The famed cave temples of Badami draw visitors from all across the country. Dating back to the 6th and the 7th centuries, they represent a fine architectural style of their time. Four cave temples make up the large complex and all of them have brilliant carvings with various sculptures of gods from the Hindu pantheon. Their architecture is a blend of North Indian and South Indian Dravidian style and each cave boasts a sanctum, a hall, pillars and a verandah.


The first temple is believed to have been made in 578 AD and one can reach it by climbing 40 steps. It is dedicated to Lord Shiva and has more than 81 sculptures of the God, with some in the form of Natraj with 18 arms. The cave is built with red sandstone.

The second cave is dedicated to Lord Vishnu, who is presented in the form of a Trivikrama (giant form). It can be seen at the summit of a sandstone hill. The third cave is perched on a hill and is believed to be dating back to 578 AD. It has an elevation on the front that is about 70-ft-wide. The structure of this temple is reminiscent of the Deccan style of architecture. The temple houses sculptures of Lord Vishnu, who is represented in various incarnations: Varaha (form of a boar), Narsimha (part lion and part man), Trivikarma (giant form), Harihara (Hari and Shiva).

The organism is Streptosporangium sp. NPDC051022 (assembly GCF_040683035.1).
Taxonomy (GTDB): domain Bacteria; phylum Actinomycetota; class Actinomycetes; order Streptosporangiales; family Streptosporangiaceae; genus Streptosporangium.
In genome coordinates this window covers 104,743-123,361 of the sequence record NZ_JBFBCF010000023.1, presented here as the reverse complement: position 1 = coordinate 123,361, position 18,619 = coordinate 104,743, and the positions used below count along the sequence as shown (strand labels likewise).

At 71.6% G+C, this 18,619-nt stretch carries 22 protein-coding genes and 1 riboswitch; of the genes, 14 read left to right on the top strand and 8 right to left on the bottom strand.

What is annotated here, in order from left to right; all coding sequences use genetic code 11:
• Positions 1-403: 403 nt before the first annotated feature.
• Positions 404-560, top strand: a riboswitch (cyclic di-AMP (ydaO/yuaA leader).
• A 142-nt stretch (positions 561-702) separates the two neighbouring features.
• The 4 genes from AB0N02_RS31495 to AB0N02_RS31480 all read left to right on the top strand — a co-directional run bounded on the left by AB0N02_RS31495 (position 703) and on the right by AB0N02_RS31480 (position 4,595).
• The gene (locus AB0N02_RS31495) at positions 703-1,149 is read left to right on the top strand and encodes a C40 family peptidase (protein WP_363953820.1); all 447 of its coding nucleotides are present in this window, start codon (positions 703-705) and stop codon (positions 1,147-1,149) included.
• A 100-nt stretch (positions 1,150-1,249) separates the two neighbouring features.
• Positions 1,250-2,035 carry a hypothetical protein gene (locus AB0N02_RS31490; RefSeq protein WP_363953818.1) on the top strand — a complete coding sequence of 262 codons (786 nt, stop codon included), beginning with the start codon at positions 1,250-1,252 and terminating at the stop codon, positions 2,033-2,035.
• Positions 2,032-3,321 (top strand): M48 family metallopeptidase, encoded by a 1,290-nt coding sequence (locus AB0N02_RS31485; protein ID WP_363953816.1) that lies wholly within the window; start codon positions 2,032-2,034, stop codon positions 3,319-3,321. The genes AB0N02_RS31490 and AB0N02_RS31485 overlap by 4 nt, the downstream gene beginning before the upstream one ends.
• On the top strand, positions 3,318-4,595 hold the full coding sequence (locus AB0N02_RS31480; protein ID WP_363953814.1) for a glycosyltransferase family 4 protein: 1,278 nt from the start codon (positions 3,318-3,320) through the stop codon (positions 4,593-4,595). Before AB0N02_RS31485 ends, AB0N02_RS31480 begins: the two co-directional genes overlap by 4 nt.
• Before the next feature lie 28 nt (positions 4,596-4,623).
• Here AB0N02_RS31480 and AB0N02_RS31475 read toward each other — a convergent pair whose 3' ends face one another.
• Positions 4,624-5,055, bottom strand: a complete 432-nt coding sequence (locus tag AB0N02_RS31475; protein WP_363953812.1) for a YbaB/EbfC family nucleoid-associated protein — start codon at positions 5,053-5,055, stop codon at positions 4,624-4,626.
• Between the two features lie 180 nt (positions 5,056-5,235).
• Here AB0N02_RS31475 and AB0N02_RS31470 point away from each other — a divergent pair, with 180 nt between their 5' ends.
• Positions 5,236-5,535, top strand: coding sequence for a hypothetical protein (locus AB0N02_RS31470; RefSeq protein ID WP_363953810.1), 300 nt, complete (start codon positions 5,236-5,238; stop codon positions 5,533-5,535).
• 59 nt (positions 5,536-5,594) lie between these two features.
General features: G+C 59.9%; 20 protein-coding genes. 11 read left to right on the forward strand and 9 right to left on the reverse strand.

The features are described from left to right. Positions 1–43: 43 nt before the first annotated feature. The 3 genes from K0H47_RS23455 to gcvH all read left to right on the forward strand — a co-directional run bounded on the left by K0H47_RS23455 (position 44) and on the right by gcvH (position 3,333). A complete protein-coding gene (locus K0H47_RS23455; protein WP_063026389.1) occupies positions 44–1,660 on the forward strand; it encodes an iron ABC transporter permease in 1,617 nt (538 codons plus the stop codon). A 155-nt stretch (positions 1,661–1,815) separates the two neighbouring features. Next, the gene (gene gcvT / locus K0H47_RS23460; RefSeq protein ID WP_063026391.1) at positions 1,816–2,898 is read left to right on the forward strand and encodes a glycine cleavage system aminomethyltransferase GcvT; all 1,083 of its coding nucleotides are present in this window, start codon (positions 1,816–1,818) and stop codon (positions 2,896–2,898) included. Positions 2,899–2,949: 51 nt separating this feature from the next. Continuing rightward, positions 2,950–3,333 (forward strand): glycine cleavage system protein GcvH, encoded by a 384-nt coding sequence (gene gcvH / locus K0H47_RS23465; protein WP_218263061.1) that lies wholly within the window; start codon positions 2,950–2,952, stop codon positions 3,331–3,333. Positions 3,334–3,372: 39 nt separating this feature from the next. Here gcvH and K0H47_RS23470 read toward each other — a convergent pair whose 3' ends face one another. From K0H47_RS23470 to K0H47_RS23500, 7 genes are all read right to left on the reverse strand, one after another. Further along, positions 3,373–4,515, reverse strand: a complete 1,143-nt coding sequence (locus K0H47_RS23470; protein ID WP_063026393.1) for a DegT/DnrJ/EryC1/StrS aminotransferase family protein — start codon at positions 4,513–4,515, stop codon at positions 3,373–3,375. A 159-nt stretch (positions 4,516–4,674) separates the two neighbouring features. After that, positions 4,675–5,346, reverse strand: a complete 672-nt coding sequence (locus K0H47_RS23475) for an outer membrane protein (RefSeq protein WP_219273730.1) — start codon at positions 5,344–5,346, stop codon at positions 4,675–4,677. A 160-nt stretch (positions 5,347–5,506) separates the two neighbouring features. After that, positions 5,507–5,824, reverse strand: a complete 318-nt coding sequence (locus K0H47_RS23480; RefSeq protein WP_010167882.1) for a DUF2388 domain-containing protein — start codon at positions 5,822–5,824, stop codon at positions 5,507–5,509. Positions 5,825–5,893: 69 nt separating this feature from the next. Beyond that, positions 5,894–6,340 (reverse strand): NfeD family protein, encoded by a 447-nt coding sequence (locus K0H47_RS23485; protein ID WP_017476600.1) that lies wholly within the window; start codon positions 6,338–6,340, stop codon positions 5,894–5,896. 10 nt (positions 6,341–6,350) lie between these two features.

The fourth cave temple is dedicated to Lord Mahavira, the 24th tirthankara (saint) of the Jains, and is the largest of all. It is believed to belong to the 7th century and one can see the idol of Lord Mahavira in a sitting posture in the sanctum.

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